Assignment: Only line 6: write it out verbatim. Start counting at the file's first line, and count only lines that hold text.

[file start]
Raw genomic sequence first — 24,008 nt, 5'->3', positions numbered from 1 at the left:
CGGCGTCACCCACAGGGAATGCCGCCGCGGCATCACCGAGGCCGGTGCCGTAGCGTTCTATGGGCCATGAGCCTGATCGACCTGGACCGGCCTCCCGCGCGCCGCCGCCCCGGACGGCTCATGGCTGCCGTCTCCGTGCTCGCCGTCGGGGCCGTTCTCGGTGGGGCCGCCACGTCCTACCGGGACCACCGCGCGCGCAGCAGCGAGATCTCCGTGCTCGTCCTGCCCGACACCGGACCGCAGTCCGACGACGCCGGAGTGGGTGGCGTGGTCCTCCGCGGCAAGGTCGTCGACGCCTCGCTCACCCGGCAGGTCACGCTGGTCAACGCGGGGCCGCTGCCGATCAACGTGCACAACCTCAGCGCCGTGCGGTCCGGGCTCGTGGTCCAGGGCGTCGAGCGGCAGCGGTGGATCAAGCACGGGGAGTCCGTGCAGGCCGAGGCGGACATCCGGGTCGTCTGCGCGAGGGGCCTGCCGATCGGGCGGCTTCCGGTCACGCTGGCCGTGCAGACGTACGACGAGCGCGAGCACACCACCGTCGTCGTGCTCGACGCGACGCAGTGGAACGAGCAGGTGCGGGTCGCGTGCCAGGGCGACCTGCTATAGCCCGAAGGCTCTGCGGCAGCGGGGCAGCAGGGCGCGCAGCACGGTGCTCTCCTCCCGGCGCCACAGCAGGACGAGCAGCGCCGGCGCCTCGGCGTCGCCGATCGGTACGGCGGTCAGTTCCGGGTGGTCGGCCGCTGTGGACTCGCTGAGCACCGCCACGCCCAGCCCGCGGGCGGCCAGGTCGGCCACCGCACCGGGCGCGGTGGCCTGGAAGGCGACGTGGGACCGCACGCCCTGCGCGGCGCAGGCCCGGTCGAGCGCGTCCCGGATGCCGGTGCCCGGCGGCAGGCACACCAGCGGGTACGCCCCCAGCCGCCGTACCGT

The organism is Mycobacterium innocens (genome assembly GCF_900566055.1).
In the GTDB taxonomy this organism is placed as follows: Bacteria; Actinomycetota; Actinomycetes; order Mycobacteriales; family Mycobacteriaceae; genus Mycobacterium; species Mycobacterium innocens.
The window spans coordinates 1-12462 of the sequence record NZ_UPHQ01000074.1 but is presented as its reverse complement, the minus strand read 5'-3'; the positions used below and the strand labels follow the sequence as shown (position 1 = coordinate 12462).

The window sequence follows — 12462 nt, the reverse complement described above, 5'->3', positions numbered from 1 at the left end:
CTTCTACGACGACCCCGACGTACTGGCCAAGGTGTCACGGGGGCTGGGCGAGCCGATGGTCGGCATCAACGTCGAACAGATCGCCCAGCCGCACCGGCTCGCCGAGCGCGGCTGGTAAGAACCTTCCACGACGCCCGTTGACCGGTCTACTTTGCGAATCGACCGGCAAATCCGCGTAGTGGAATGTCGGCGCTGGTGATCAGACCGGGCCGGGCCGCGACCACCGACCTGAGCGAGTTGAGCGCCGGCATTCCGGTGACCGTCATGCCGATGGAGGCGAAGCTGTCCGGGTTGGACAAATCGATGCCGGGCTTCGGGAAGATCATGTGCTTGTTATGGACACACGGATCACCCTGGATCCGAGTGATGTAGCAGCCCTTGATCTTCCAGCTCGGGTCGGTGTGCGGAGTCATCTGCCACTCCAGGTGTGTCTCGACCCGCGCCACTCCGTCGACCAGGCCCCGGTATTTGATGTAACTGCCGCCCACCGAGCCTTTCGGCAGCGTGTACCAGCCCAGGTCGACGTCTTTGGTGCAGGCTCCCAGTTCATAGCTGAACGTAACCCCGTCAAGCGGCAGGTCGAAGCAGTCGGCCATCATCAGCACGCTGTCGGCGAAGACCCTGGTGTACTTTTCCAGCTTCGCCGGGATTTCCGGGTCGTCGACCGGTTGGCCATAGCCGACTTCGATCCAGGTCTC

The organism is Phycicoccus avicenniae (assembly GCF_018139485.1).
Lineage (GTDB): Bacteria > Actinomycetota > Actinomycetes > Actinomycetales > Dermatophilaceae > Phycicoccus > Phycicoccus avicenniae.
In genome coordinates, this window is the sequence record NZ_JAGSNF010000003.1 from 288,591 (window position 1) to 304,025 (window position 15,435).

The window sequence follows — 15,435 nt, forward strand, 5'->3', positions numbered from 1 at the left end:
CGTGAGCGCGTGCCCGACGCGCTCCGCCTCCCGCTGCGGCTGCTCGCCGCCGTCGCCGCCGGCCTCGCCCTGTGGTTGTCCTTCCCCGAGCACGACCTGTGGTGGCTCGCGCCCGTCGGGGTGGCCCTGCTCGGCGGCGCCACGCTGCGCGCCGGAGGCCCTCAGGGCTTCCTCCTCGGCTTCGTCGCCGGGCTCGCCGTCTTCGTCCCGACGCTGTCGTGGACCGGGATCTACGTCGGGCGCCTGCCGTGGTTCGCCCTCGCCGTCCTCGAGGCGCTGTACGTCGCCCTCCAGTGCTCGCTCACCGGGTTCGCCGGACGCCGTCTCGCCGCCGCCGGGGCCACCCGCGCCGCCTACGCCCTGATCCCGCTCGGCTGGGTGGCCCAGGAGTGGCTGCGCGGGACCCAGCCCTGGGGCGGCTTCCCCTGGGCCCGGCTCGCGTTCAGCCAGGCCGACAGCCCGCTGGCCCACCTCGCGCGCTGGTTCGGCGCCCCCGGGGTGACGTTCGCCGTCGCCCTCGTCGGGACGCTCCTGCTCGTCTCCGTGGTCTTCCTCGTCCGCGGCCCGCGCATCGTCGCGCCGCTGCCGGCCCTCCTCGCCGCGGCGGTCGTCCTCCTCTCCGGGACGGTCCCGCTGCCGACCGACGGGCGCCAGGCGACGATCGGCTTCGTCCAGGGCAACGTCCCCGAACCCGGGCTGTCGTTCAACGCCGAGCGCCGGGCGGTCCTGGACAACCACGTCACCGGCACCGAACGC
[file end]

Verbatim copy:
The window sequence follows — 12462 nt, the reverse complement described above, 5'->3', positions numbered from 1 at the left end: